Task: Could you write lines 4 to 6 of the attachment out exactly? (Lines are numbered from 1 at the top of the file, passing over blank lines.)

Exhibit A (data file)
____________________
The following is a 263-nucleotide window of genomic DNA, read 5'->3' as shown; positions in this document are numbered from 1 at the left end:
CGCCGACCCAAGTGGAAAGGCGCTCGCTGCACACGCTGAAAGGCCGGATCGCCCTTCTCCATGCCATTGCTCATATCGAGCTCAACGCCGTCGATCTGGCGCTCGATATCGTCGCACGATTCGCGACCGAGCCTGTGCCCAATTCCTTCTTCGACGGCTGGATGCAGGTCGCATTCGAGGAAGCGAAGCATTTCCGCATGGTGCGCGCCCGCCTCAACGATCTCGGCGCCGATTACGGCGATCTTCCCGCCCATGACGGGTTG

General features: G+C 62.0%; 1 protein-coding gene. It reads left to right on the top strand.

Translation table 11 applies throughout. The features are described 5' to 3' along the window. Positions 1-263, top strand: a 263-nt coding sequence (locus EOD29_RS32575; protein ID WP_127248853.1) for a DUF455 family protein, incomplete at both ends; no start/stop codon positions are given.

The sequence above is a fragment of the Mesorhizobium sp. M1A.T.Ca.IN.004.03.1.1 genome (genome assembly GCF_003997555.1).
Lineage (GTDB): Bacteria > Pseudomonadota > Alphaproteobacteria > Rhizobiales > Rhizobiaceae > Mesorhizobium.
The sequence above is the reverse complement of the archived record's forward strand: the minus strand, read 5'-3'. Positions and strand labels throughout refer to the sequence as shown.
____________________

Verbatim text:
Translation table 11 applies throughout. The features are described 5' to 3' along the window. Positions 1-263, top strand: a 263-nt coding sequence (locus EOD29_RS32575; protein ID WP_127248853.1) for a DUF455 family protein, incomplete at both ends; no start/stop codon positions are given.

The sequence above is a fragment of the Mesorhizobium sp. M1A.T.Ca.IN.004.03.1.1 genome (genome assembly GCF_003997555.1).
Lineage (GTDB): Bacteria > Pseudomonadota > Alphaproteobacteria > Rhizobiales > Rhizobiaceae > Mesorhizobium.